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Former Governor Tom Corbett Collects Pension Despite Reform Efforts

Governor-Tom-CorbettState retirement system records show that former Republican Gov. Tom Corbett, a vocal advocate for pension reform, is collecting a $38,765 state pension.

According to Brad Bumsted of the Pittsburgh Tribune-Review, the ex-Governor withdrew a $118,378 lump-sum payment based on his contributions with four percent interest earned.

The pension is based on a final average salary of $186,204, an amount that reflects annual cost-of-living raises which Corbett declined during his tenure, keeping his salary at $174,914 for four years.

While Corbett declined raises, “but he will more than make up for it through a lifetime pension bounce,” said Eric Epstein, co-founder of Rock the Capital, a government watchdog group.

Current Gov. Tom Wolf, who defeated Corbett in November, has declined a state salary and it is unclear whether Wolf would collect a pension after his service.

Corbett could not be reached by the Tribune-Review for comment.

“He’s living by the rules. He didn’t make them,” said Charlie Gerow, a Harrisburg political consultant who worked on Corbett’s campaign.

The Pennsylvania State Employees Retirement System provided the Tribune-Review with records showing Corbett’s pension is based on 11.3 years of service – four years as governor, six years as elected attorney general and more than a year as appointed attorney general in 1995.

Corbett’s predecessor, Democratic Gov. Ed Rendell, in office from 2003 to 2011, receives an annual pension of $22,358 and withdrew a lump-sum payment of $96,420, according to records the retirement system provided Epstein, who sought them under the open records law.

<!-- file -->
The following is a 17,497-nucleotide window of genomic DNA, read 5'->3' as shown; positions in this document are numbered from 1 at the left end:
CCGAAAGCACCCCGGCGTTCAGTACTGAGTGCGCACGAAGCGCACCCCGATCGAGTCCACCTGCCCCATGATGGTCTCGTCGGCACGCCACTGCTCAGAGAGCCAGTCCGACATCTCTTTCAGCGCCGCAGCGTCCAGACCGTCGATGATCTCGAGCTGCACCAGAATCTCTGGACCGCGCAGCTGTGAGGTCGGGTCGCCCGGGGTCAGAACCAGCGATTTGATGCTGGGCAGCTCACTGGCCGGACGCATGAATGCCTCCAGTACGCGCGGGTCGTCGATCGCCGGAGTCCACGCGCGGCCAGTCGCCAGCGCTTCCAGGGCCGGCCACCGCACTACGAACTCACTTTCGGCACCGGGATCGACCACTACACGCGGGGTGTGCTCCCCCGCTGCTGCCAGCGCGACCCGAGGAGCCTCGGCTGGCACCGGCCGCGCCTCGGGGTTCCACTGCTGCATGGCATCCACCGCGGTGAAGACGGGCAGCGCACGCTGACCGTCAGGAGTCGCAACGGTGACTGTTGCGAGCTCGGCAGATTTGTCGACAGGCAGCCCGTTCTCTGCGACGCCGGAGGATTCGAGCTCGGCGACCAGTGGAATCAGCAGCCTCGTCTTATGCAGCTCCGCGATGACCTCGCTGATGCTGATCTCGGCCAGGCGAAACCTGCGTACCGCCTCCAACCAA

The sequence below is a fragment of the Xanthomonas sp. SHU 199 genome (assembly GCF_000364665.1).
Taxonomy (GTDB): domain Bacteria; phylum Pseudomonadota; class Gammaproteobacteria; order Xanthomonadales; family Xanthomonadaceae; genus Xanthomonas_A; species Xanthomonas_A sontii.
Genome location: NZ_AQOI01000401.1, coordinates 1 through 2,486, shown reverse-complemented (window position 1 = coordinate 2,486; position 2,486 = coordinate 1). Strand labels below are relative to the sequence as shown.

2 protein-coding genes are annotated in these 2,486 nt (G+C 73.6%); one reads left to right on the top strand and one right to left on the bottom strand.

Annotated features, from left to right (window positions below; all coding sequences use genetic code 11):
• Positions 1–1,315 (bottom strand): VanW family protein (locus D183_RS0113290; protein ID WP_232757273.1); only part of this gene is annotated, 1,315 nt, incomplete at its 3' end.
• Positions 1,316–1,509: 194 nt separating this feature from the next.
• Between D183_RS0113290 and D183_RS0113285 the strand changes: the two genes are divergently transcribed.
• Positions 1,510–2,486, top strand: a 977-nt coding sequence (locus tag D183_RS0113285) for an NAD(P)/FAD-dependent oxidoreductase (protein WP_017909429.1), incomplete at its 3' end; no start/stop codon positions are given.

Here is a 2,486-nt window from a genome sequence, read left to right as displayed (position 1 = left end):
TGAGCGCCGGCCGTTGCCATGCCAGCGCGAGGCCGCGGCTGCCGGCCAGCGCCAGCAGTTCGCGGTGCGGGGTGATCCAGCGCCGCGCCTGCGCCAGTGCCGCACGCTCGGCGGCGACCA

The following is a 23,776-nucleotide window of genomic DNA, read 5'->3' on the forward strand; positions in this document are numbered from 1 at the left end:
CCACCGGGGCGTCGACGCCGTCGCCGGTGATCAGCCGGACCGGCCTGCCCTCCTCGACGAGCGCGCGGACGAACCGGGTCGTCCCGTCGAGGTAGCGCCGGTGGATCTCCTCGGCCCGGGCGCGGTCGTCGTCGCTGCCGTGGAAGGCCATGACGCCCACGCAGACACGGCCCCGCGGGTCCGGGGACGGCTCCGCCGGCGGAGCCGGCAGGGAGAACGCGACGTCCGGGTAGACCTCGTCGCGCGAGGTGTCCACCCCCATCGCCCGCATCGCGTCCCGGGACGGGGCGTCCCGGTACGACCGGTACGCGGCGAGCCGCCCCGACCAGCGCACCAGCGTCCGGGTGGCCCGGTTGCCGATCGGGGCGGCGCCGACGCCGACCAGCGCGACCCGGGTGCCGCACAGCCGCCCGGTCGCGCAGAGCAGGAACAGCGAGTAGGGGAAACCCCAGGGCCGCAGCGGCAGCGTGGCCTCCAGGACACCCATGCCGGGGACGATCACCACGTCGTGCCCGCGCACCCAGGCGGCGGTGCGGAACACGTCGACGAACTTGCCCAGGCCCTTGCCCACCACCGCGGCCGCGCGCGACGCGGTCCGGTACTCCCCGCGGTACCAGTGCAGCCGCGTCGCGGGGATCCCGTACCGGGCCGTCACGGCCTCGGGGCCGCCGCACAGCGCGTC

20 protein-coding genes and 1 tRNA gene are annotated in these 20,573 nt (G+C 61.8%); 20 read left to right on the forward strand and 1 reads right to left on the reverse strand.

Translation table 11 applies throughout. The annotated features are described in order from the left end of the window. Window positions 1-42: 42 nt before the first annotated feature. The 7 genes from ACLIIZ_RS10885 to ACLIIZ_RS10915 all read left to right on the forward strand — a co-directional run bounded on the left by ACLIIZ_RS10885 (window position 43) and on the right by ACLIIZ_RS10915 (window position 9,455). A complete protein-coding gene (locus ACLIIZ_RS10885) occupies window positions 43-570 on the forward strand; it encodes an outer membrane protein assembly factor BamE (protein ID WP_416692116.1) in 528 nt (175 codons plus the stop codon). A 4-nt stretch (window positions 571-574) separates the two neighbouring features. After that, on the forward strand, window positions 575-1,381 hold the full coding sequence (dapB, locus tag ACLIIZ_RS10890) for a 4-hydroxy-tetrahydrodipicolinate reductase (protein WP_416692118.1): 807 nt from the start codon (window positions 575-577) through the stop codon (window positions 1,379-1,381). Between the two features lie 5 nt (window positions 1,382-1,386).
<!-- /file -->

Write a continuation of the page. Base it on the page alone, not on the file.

Former Gov. Tom Ridge, a Republican who served from 1995 through January 2003, receives an annual state pension of $11,961 and withdrew a lump sum of $45,023, the records show.

9 Responses

  1. Thank GOD this joker is gone.All the hard working people in PA. That pay into unemployment can’t even receive kind of work is unpredictable.Either to much work we can’t handle it or slow.that’s how construction work is.Unemployment could’t pay my bills but it helped in slow times. That’s what it’s for.He only lasted one year because he DESTROYED everything he did.

  2. If will take many years to fix the damage Tom Fracking Corbett did to the Great state of Pa !! The worse Governor ever !!! So glad he is gone !!

  3. He is a loser!! Worst Governor ever! He should just crawl under a rock and go away…..and take his buddy Moran with him!

  4. But it’s citing an article from March 30th…what’s the cut off date for thigs kind of thing

  5. Corbett classic case of do as I say not what I do. On 5/09/2001 state lawmakers increased their own pensions by 50%. Without a word of debate it passed the House 176-23. It went to the Senate the next day and passed 41-8 again with no debate. Governor Ridge gave 109,000 State Workers a 25% retirement raise. The Legislators gave 234,000 teachers also a 25% pension raise. The raise didn’t start for 10 years. State surpluses where supposed to pay for the increases. The State never adequately funded these raise in pensions going forward and then the 2008 Recession happened. In 2011 when the pensions raises kicked in there was no money to adequately pay for them. Three Governors and countless lawmakers in those ten years ignored the pension storm that was coming and did nothing to properly fund the pension raises that they had enacted. The State Workers and Teachers never asked for the pension raises but now they are called by some Legislators as the cause of the pension crisis and must change the pension they receive. After this trip down memory lane who do you think caused and should take the blame for this pension fiasco?

  6. This is in reference to Pension Reform: I worked for the Commonwealth for almost 36 years and I make a little more then Corbett and I paid in for 36 years and did not take a lump sum!!! Pension reform should start at the top, Senate and House members. After reading how much Corbett gets, I am steamed!
    Former Gov. Corbett, who tried but failed to trim public pensions for state workers and school employees, is pulling down a pretty good pension himself.

    The Pittsburgh Tribune-Review reports Corbett took a lump-sum payment of $118,378 after leaving office in January and is getting an annual payment of $38,765.

    The amount is based on Corbett’s 11.3 years of state service: four as governor, six as attorney general and a year-plus as acting attorney general, appointed by Gov. Ridge after AG Ernie Preate went to prison.


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